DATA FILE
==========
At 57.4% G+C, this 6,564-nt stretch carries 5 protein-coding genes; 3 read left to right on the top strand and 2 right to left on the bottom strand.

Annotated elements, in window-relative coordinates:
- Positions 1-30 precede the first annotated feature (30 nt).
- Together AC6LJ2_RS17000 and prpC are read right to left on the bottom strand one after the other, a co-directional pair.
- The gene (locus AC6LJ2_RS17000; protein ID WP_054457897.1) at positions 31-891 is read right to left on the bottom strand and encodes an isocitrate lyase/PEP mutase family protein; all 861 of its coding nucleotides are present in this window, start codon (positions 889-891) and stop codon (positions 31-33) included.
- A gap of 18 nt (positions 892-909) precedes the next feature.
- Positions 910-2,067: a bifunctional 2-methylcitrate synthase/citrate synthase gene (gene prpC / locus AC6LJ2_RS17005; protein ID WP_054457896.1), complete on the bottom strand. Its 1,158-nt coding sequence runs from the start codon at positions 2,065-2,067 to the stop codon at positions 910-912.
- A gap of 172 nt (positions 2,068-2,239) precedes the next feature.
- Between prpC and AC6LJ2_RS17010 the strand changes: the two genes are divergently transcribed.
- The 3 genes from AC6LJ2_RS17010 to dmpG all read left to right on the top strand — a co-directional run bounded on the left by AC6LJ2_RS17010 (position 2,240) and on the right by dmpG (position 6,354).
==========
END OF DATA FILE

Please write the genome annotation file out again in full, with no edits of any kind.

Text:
At 57.4% G+C, this 6,564-nt stretch carries 5 protein-coding genes; 3 read left to right on the top strand and 2 right to left on the bottom strand.

Annotated elements, in window-relative coordinates:
- Positions 1-30 precede the first annotated feature (30 nt).
- Together AC6LJ2_RS17000 and prpC are read right to left on the bottom strand one after the other, a co-directional pair.
- The gene (locus AC6LJ2_RS17000; protein ID WP_054457897.1) at positions 31-891 is read right to left on the bottom strand and encodes an isocitrate lyase/PEP mutase family protein; all 861 of its coding nucleotides are present in this window, start codon (positions 889-891) and stop codon (positions 31-33) included.
- A gap of 18 nt (positions 892-909) precedes the next feature.
- Positions 910-2,067: a bifunctional 2-methylcitrate synthase/citrate synthase gene (gene prpC / locus AC6LJ2_RS17005; protein ID WP_054457896.1), complete on the bottom strand. Its 1,158-nt coding sequence runs from the start codon at positions 2,065-2,067 to the stop codon at positions 910-912.
- A gap of 172 nt (positions 2,068-2,239) precedes the next feature.
- Between prpC and AC6LJ2_RS17010 the strand changes: the two genes are divergently transcribed.
- The 3 genes from AC6LJ2_RS17010 to dmpG all read left to right on the top strand — a co-directional run bounded on the left by AC6LJ2_RS17010 (position 2,240) and on the right by dmpG (position 6,354).